Saturday, July 14, 2018

12 Surprising Benefits Of Having Three-Day Weekends All The Time

Labor Day is just around the corner and most of us can hardly wait until it comes. The constant rush and bustle of our busy workdays can really take a toll on us and an extra chance to recharge and spend some much needed time with the ones we love is always appreciated.

As we enjoy the long weekend, we may start to ask ourselves why we can't do this every week. After all, weekends usually feel so short and having an extra day seems like just the ticket to be invigorated and ready when it's time to go back to work.

If you've often felt this way, you may be onto something. While many of us have flirted with the idea of the four-day work week on this side of the world, there are some serious efforts underway in parts of Europe to make it a reality. Sweden, in particular, has taken the idea and run with it, with many areas going as far as to shorten the work day to six hours.

While many of us would certainly like this extra day off, it's still surprising to learn exactly how many positive changes could take place both at work and in society in general if we actually took the plunge.

With that in mind, here are 12 improvements we could all see with a permanent three-day weekend.

COMMENT and let us know what you would do with an extra day.

1. It could help the environment.

According to the Center for Economic and Policy Research, switching to a four-day work week could lower U.S. carbon emission levels back down to where they were in 1990. In fact, their data suggests emissions would end up three percent lower than they were back then.

2. The United States would also save on energy consumption.

Keeping office lighting, air conditioning, computers, and other equipment off for another day would lead to a 20 percent reduction in energy use. This not only helps the emissions we talked about, but it also cuts costs for the business.

3. A four-day week would reduce stress-related diseases and turnover.

Work week reduction programs in Sweden have been found to ensure workers are satisfied enough to stay with their employers. Public health experts in Britain are also recommending it as a means of addressing physical problems linked to overwork like high blood pressure.

There's also the possibility that people might feel inclined to exercise on their days off, which would further reduce these ill effects.

4. A longer weekend may also curb the rise of work-related mental health issues.

The British public health experts also noted that anxiety and depression can be causes or effects of work-related public health issues, which was also part of why they recommended shortening the work week.

5. It can help our relationships with our families.

Many people are struggling to achieve a work/life balance and reconcile their family commitments with their work responsibilities and having a longer weekend could do a lot to bridge that gap.

6. Just adjusting a day per week can add up to some major time off for employees.

The Center for Economic and Policy Research worked out that the change would amount to seven additional weeks of time off for workers.

7. Existing programs are showing reduced workplace sickness.

Swedish businesses that shortened the work week have reported healthier employees and reduced sick leave among their staff. And the change could help even when it is necessary to take a sick day.

8. A four-day workweek could help to reduce "presenteeism."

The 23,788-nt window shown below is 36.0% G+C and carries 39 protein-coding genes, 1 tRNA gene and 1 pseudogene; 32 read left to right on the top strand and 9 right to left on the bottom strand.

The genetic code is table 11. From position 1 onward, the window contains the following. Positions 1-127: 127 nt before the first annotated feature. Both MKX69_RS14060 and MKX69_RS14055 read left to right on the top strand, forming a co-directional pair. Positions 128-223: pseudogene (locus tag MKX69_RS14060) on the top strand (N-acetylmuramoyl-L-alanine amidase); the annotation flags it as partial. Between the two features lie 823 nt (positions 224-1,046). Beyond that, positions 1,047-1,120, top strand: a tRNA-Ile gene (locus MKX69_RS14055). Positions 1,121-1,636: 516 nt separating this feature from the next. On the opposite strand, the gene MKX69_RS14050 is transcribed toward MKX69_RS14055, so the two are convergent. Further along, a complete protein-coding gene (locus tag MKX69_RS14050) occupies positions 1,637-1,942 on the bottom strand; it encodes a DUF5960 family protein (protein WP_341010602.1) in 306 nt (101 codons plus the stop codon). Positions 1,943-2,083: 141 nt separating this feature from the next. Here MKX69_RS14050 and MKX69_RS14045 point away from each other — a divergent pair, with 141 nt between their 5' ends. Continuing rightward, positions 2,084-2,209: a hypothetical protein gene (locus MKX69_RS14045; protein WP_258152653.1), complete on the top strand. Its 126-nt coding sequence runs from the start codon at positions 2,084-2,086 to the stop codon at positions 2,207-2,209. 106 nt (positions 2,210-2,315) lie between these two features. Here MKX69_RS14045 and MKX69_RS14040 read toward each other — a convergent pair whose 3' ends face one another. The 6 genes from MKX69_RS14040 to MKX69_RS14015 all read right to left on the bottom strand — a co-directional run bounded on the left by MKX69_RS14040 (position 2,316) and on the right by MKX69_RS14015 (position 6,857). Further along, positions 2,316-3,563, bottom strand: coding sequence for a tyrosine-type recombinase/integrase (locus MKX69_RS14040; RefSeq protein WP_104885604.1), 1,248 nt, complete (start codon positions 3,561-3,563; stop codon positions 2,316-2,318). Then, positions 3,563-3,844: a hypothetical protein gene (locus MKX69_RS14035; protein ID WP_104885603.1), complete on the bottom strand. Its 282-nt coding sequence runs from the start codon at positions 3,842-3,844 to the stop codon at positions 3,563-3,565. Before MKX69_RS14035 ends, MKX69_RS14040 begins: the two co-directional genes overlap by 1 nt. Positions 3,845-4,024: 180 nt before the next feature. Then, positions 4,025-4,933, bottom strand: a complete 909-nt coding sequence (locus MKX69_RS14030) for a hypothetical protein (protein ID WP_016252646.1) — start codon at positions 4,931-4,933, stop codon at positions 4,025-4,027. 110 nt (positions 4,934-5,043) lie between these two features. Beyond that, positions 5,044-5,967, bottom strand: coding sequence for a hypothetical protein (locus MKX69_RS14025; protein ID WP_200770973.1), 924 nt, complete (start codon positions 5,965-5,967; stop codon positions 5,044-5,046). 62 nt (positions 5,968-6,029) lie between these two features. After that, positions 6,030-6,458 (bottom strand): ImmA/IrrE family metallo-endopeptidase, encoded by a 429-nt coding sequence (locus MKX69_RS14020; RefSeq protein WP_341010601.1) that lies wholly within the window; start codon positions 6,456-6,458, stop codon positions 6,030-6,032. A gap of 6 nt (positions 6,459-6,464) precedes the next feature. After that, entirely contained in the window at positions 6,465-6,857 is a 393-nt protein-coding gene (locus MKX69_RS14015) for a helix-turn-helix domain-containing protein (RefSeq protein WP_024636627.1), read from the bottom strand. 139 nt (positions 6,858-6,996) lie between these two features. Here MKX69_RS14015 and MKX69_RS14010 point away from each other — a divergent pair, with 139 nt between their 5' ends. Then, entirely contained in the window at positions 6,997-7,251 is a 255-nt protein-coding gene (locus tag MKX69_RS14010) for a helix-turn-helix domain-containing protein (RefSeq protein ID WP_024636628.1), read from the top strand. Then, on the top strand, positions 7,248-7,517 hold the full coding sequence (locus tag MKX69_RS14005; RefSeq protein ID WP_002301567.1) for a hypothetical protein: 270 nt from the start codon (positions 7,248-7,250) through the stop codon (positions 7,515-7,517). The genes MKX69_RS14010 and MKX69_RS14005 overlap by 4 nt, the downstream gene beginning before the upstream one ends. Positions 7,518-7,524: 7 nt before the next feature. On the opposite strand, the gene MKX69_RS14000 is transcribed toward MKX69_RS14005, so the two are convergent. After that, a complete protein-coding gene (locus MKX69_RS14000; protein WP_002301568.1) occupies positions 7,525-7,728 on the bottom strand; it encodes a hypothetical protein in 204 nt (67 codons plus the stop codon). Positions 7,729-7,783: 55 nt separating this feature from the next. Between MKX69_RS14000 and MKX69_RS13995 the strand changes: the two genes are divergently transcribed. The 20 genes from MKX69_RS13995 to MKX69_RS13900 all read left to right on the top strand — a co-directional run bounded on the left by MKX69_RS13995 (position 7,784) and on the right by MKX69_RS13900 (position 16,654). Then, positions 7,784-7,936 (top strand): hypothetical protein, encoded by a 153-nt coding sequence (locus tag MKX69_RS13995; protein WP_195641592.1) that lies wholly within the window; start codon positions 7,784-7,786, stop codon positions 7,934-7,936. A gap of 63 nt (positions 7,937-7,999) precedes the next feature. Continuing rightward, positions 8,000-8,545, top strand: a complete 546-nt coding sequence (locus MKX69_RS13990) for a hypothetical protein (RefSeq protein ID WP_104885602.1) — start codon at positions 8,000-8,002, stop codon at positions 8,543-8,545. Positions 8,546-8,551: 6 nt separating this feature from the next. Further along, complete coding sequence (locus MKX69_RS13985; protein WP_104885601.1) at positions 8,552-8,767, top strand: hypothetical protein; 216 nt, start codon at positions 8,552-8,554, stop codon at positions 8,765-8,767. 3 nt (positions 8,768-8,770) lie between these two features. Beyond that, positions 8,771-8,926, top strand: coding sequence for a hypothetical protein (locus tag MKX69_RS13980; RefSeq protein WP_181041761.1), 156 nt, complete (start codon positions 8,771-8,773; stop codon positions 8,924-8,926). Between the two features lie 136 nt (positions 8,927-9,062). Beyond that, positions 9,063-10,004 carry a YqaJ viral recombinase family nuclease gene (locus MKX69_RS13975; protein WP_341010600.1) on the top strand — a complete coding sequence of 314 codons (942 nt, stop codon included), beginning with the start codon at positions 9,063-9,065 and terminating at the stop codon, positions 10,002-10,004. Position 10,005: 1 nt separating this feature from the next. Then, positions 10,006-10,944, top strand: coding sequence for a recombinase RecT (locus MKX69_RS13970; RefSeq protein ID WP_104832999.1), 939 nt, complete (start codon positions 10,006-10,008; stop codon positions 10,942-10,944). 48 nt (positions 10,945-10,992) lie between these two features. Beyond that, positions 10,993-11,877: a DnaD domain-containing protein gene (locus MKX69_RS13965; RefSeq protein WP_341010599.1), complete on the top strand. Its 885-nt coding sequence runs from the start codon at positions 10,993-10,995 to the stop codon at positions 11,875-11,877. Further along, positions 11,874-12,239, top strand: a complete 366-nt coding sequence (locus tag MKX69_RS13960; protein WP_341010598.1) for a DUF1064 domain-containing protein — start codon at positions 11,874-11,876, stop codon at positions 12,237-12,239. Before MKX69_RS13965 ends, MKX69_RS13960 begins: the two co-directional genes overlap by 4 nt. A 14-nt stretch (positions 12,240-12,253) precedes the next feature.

The Chartered Institute of Personnel and Development found that many businesses focus on attendance over actual performance when deciding to terminate employees. The resulting fears over job security compel employees to work when they're sick, which allows diseases to spread throughout work environments.

A program like this, that puts less emphasis on how much you're at work and more on what you're doing when you get there, could help managers rethink some of these organizational problems.

Speaking of management, there are also some incentives for them to shorten the workweek besides employee satisfaction.

9. Shorter work weeks can increase productivity.

That's been the result for Swedish businesses that are trying it out, anyway. Some employees reported working at about 80 percent capacity during the standard workweek but found they got much more done with Sweden's six-hour work days.

This was because workers found that having fewer hours inspired more efficient use of the hours they had and managers were less likely to hold unnecessary meetings.

10. This time adjustment was also found to improve innovation.

With more time available to think and less stress weighing on their minds, Swedish employees who experienced shorter workweeks found their creativity increased.

The six-hour work day also provided some incentive for new ideas on how to make each hour count.

11. Longer weekends could also reduce unemployment.

British public health experts said the standard workweek involves a "maldistribution of work" where people are either overworked or unemployed and they considered both to be harmful extremes.

Hiring new employees to make up for the resting ones would introduce some balance and Swedish employers have found that the increased productivity offsets the cost of hiring more workers.

12. It may prepare us for the crises of the future.

A report from Oxford University suggested that 47 percent of American jobs will end up being computerized and Alex Williams from the City University of London argued that changing the workweek to four days will be "essential to make life liveable under these changed economic conditions."  

Don't forget to COMMENT and tell us if you think adding another day to the weekend is a good idea.


Author: verified_user